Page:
The proposed workshop will be concerned with European ethnographic engagement with the Middle East from the late 19th century.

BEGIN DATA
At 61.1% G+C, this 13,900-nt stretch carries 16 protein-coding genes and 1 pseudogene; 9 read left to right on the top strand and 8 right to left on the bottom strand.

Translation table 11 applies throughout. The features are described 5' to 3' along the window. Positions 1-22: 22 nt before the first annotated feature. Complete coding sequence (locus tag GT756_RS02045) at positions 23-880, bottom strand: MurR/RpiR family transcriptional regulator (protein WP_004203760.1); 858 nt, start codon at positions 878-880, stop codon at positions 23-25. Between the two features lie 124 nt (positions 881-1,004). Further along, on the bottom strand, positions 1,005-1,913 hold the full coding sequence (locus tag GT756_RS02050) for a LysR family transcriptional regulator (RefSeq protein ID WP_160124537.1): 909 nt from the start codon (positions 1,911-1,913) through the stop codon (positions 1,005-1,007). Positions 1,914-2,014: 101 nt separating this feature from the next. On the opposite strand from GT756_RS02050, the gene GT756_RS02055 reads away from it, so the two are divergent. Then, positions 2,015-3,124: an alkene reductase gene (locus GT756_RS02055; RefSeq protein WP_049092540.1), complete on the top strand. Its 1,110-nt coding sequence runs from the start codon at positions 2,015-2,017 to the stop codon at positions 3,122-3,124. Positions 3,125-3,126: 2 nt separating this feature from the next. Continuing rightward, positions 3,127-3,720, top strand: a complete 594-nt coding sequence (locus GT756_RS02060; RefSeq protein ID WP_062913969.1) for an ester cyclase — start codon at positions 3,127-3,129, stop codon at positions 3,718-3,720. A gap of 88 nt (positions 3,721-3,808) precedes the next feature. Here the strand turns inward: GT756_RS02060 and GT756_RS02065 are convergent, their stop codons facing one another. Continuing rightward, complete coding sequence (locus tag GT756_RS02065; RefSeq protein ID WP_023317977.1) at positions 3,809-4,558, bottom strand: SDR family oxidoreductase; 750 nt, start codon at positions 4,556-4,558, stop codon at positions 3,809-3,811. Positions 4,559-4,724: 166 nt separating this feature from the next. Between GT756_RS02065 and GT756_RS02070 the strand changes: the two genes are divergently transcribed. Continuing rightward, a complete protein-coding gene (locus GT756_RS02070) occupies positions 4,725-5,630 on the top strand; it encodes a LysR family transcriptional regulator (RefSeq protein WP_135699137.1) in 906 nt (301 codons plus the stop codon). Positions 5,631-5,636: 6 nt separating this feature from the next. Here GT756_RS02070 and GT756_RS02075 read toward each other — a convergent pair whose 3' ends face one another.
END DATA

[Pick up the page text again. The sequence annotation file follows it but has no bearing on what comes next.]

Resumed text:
Early European ethnographies of the Middle East have been criticised: for focusing only on men, lineages, pastoralists and Islam, and for making such biased foci a platform for generalisations about the region as a whole. Today, scholars question the relevance of the mere regional concept of 'Middle East'. The workshop will be concerned with European ethnographic engagement with the region from 1900, a point in time that marked the end of one imperial rule – the Ottoman – and the continuation of another – the European. It is a moment that represents considerable Western presence: Russians, Germans, Italians, French and the British sent exploration teams to the deserts; tourism was started, maps were drawn; and an extraordinary ethnographic production was unfolding. The colonial enterprise brought European anthropology to the periphery by negotiating a place for knowledge about places, peoples and cultures to distinguish coloniser from colonised. Examination of these translations and interpretations that we find in a hundred years of anthropological production on the region offers a form of intellectual longue durée: What role did ethnographic material play in Europe's 'civilising mission'? How did European scholars seek to engage their colonial subjects in their scientific enterprise? How was the practice of fieldwork transformed in colonial and war-zone settings? In the interplay between coloniser and colonised how did these practices and beliefs intervene in perceptions of the places, peoples and cultures? In today's world, how do development consultants, aid workers and terrorism specialists reproduce the old Orientalist scheme? Ultimately the aim is to develop a fuller picture of developments in anthropological history and to look to the future of European anthropology on the Middle East.